The Supreme Court upheld the decision of the High Court to grant a stay on the execution of a decree in a legal dispute revolving around alleged copyright infringement and passing-off related to labels used on country liquor bottles.

The Court found that the appellant failed to provide sufficient evidence to establish its reputation or goodwill in the market and that the withdrawal of objections to the respondent's labels suggested acquiescence. The appellant (original plaintiff) filed an appeal to challenge a judgment issued by a Single Judge of the Bombay High Court which stayed the execution and operation of a judgment passed by the District Judge in a suit filed by the appellant.

A two judge Bench of Justice Abhay S. Oka and Justice Rajesh Bindal held that “It is a well settled law that acquiescence is a defence available in action for the infringement of copyright.”

The appellant is engaged in selling country liquor with the label "Tango Punch," while the respondent (defendant) sells country liquor with the label "Two Punch Premium." The appellant claimed copyright in the artistic label displayed on its liquor bottles and sought a permanent injunction to prevent the respondent from infringing this copyright or engaging in passing-off.

The District Judge had decreed the suit in favor of the appellant, granting a permanent injunction against the respondent for copyright infringement and passing-off. The decree also awarded damages and ordered the destruction of labels used by the respondent.

Advocate Rahul Chitnis appeared for the Appellant and Advocate Suhaskumar Kadam appeared for the Respondent.

The appellant's counsel argued that the Single Judge of the High Court erred in giving too much weight to the rejection of the appellant's interim relief application during the suit's pendency. They asserted that since a decree was issued in the appellant's favor after a full trial, it should not have been stayed. They also argued that withdrawing objections to the respondent's labels before the Commissioner for State Excise should not affect the appellant's copyright and trademark rights.

On the other hand, the respondent's counsel contended that the appellant failed to provide sufficient evidence of their brand's market establishment, and there was no similarity between the labels. They argued that the appellant's long delay in filing the suit after withdrawing objections amounted to acquiescence.

The Supreme Court considered the submissions and discussed the legal aspects of passing off actions, goodwill, and acquiescence. The appellant claimed that the labels used on their country liquor bottles and the respondent's labels were similar, leading to confusion in the market. The Court noted that in a passing-off action, the plaintiff needs to establish three key elements: 1) that they have acquired a reputation or goodwill, 2) that there was misrepresentation by the defendant to the public, and 3) there is or is likely to be a loss.

The Court also emphasized the importance of proving the volume of sales and the extent of advertising and promotion expenditures to establish goodwill in a passing-off action.

The Court referred to a decision in Toyota Jidosha Kabushiki Kaisha, which stated that passing-off actions based on the rights of the prime user generating goodwill remain unaffected by any registration. The Court also cited the House of Lords' triple test in Reckitt & Colman Products Ltd for passing-off actions, emphasizing the need to establish a reputation connected with the goods.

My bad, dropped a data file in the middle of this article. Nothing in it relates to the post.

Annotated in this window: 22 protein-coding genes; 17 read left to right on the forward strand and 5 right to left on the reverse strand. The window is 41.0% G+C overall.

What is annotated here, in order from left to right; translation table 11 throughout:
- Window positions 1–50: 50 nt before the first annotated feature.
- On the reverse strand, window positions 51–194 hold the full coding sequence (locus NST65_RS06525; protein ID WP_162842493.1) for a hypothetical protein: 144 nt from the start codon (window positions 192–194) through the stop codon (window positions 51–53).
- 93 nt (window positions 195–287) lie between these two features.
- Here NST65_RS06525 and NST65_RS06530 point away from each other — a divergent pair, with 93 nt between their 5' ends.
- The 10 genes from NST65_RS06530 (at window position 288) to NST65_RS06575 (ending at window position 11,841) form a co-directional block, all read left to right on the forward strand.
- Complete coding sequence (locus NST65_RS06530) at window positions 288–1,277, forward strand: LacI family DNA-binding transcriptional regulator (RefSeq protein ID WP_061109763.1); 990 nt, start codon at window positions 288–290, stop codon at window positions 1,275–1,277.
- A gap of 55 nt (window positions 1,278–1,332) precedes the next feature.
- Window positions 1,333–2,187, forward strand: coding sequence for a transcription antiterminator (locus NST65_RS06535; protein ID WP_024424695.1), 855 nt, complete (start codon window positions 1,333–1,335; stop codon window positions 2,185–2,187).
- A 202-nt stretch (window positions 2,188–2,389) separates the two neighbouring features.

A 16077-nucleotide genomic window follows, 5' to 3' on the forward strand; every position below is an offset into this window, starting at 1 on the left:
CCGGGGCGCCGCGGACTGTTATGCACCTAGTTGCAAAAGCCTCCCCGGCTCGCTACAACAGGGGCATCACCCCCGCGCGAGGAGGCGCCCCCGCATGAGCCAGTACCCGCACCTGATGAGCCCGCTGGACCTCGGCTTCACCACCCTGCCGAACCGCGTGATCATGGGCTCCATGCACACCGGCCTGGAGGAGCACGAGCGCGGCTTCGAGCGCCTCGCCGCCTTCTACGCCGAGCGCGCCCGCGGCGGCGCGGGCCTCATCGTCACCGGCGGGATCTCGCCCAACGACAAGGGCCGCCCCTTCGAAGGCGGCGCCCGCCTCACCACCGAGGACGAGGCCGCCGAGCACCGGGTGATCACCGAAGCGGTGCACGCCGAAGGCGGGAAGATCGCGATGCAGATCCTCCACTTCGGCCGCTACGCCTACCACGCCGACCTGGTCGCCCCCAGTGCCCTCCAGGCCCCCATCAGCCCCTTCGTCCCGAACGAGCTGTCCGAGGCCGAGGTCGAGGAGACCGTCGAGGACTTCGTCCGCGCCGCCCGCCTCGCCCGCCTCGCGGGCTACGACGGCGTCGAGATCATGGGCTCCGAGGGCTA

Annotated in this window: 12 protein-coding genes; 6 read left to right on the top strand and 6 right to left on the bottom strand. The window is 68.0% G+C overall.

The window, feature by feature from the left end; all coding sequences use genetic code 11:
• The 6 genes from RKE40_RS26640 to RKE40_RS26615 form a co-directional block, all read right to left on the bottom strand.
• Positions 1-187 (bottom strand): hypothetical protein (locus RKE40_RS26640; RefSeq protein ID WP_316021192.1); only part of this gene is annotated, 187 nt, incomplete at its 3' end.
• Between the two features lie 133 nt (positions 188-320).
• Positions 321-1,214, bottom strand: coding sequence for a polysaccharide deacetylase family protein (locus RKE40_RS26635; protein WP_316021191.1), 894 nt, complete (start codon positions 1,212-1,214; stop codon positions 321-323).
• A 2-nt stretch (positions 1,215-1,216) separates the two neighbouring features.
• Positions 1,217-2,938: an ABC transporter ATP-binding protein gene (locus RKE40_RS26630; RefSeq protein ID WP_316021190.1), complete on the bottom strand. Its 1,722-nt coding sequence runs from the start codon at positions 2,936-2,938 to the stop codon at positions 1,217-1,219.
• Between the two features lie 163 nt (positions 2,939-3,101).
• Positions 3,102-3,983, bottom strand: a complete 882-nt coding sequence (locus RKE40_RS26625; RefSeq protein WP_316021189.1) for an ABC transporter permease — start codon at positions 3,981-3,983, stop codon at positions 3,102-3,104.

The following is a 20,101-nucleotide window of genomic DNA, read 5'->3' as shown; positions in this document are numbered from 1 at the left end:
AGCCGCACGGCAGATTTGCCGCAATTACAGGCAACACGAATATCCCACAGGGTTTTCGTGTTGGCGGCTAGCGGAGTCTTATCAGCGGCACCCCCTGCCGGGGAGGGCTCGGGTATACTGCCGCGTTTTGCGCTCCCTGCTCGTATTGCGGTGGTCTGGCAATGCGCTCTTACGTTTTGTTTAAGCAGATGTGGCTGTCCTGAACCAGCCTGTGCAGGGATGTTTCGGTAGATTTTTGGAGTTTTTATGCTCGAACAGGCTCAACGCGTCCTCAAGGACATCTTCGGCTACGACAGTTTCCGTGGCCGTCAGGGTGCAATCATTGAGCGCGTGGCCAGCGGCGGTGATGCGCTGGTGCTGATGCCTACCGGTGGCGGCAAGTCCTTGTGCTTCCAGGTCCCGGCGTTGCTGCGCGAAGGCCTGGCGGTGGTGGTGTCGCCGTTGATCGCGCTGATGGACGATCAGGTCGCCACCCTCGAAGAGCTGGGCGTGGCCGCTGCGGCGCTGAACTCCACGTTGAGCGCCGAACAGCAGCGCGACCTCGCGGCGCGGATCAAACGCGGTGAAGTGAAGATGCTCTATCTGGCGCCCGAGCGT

The Court noted that the appellant in this case presented limited evidence to establish their reputation or goodwill. While they produced statements of sales and advertising expenses certified by a Chartered Accountant, they failed to prove the contents of these statements adequately. The Court added, “For establishing goodwill of the product, it was necessary for the appellant to prove not only the figures of sale of the product but also the expenditure incurred on promotion and advertisement of the product. Prima facie, there is no evidence on this aspect. “

The Court said that this lack of evidence supports the High Court's decision to grant a stay on the passing-off action. The Court held, “Even assuming that the allegation of deceptive similarity in the labels used by the respondent was established by the appellant, one of the three elements which the appellant was required to prove, has not been proved. Therefore, we find that the High Court was justified in staying that particular part of the decree of the Trial Court by which injunction was granted for the action of passing­off.”

Regarding the infringement of copyright, the Court noted that acquiescence is a valid defense. The appellant had raised objections but later withdrew them without any conditions. This suggested acquiescence by the appellant, and the Court found no fault with the High Court's decision to grant a stay on the infringement of copyright claim. The Court said, “Therefore, it is very difficult to find fault with the impugned interim order of the High Court which will be operative till the disposal of the substantive appeal preferred by the respondent.”

The Court also commented on the disturbing conduct of a member of the Bar during the trial, emphasizing the importance of cooperation and fairness among lawyers and the need to avoid unnecessary objections that can delay court proceedings.

In conclusion, the Supreme Court dismissed the appeal, upholding the High Court's decision to grant a stay on the execution of the decree pending the final disposal of the appeal. However, it clarified that the observations made in both the impugned judgment and its own judgment should not influence the pending appeal's outcome.

Cause Title: Brihan Karan Sugar Syndicate Private Limited v. Yashwantrao Mohite Krushna Sahakari Sakhar Karkhana, [2023INSC831]

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